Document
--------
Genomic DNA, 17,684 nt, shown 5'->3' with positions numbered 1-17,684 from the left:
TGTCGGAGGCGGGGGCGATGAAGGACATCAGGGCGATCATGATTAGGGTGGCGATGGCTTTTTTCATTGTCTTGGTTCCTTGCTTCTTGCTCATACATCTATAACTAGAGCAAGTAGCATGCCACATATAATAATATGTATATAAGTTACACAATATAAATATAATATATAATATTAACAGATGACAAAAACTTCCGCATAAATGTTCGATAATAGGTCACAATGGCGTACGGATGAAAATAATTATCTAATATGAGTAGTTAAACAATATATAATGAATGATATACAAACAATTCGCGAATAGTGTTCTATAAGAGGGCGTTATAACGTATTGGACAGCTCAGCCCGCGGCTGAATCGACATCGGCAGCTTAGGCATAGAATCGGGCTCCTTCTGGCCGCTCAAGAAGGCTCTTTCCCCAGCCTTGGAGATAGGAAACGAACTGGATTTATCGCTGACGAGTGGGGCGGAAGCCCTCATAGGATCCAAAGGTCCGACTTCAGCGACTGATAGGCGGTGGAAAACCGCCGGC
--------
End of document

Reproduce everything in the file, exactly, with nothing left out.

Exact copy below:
Genomic DNA, 17,684 nt, shown 5'->3' with positions numbered 1-17,684 from the left:
TGTCGGAGGCGGGGGCGATGAAGGACATCAGGGCGATCATGATTAGGGTGGCGATGGCTTTTTTCATTGTCTTGGTTCCTTGCTTCTTGCTCATACATCTATAACTAGAGCAAGTAGCATGCCACATATAATAATATGTATATAAGTTACACAATATAAATATAATATATAATATTAACAGATGACAAAAACTTCCGCATAAATGTTCGATAATAGGTCACAATGGCGTACGGATGAAAATAATTATCTAATATGAGTAGTTAAACAATATATAATGAATGATATACAAACAATTCGCGAATAGTGTTCTATAAGAGGGCGTTATAACGTATTGGACAGCTCAGCCCGCGGCTGAATCGACATCGGCAGCTTAGGCATAGAATCGGGCTCCTTCTGGCCGCTCAAGAAGGCTCTTTCCCCAGCCTTGGAGATAGGAAACGAACTGGATTTATCGCTGACGAGTGGGGCGGAAGCCCTCATAGGATCCAAAGGTCCGACTTCAGCGACTGATAGGCGGTGGAAAACCGCCGGC